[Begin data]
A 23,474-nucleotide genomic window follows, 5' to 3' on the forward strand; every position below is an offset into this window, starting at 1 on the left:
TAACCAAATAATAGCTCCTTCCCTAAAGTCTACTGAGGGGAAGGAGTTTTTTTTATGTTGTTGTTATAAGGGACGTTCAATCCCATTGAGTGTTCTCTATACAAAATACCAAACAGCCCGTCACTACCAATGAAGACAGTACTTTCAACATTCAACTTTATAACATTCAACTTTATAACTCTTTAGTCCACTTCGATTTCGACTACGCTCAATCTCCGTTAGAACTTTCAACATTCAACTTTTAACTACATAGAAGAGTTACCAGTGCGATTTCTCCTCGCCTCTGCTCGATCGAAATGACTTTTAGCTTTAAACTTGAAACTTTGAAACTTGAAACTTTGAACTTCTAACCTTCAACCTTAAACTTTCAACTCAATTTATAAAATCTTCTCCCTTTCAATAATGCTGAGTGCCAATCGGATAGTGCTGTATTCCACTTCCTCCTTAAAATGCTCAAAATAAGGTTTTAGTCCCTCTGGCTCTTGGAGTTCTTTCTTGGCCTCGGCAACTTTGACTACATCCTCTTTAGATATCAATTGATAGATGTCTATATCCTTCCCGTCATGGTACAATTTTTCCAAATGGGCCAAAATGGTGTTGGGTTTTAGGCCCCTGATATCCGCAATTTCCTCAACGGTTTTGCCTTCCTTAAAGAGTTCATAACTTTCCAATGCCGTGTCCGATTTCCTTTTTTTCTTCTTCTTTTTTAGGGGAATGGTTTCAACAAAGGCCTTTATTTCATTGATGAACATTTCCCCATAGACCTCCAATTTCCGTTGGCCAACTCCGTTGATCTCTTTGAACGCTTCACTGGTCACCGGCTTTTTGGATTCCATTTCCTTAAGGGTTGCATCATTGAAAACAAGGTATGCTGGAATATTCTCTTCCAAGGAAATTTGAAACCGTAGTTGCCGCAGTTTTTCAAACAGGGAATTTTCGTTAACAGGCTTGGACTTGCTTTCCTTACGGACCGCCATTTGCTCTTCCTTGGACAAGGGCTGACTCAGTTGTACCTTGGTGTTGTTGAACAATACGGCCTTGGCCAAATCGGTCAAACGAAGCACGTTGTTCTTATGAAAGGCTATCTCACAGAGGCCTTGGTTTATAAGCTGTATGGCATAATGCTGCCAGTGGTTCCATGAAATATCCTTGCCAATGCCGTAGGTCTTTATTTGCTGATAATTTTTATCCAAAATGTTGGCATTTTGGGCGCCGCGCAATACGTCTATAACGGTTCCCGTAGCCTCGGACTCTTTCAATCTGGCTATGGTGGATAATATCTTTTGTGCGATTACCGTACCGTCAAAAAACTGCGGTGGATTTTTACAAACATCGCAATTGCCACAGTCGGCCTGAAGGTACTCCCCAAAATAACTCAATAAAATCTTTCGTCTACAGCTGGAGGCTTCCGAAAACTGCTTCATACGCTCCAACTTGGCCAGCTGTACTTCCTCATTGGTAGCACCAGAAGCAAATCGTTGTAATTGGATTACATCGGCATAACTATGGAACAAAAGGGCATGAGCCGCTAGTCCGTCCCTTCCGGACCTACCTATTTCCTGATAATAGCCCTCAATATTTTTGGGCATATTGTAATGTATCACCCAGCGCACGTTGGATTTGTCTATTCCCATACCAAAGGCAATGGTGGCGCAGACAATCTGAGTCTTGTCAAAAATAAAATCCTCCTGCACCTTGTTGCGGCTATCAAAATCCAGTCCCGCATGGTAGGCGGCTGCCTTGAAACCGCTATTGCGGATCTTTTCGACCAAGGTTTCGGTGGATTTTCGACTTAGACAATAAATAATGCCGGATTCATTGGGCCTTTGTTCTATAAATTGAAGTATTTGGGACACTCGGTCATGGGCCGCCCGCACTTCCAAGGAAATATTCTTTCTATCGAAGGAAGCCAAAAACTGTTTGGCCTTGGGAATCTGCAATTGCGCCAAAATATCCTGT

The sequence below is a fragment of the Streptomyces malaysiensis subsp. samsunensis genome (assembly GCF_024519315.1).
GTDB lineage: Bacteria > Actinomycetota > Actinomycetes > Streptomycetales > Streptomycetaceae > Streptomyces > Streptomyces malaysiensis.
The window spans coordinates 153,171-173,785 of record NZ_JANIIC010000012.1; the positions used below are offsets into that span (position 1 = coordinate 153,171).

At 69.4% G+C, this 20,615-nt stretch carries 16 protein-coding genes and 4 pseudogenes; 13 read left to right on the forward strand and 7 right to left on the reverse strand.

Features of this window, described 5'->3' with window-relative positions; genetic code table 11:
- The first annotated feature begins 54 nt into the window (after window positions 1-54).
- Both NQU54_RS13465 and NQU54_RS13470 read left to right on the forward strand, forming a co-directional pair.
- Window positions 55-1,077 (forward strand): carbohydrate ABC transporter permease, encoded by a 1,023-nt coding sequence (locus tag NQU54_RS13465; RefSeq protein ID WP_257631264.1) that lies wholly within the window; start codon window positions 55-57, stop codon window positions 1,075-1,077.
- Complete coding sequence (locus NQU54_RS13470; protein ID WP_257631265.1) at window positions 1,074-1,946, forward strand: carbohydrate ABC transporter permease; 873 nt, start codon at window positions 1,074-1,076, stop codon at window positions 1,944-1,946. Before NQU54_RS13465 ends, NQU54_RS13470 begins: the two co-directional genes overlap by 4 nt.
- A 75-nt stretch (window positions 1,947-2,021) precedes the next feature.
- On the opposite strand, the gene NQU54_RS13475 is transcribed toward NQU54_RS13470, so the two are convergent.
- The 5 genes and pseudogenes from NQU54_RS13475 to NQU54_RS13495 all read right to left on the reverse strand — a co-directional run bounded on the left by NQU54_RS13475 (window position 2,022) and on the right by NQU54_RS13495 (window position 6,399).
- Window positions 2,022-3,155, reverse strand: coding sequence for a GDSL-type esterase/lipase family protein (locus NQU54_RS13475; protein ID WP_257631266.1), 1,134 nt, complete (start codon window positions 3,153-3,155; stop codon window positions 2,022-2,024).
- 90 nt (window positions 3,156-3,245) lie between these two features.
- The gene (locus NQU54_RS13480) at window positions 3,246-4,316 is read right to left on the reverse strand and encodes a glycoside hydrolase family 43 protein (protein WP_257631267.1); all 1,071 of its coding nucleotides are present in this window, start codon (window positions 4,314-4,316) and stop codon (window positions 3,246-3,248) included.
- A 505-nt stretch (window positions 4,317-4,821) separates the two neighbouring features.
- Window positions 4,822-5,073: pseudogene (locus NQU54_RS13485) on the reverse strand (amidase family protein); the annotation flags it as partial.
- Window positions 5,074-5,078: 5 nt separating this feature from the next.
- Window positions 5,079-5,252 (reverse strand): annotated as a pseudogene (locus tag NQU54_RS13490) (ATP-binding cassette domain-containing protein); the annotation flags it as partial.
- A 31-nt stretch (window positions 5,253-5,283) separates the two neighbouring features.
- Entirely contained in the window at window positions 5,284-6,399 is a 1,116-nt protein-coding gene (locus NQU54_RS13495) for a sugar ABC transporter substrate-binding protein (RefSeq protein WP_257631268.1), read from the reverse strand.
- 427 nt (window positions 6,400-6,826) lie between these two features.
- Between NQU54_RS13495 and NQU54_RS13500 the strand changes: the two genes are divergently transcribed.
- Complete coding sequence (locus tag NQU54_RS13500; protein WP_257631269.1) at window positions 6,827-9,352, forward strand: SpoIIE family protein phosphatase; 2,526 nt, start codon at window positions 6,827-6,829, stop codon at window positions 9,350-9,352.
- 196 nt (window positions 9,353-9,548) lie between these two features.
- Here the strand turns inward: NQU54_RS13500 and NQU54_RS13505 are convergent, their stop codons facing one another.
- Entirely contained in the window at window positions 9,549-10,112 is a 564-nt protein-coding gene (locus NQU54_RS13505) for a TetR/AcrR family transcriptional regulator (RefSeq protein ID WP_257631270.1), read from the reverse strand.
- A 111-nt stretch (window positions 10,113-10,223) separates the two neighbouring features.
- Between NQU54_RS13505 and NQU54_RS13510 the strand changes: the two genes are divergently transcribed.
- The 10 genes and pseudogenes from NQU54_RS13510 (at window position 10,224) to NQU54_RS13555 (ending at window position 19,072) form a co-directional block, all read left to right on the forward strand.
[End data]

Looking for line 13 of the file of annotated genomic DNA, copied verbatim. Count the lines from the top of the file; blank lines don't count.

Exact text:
- On the opposite strand, the gene NQU54_RS13475 is transcribed toward NQU54_RS13470, so the two are convergent.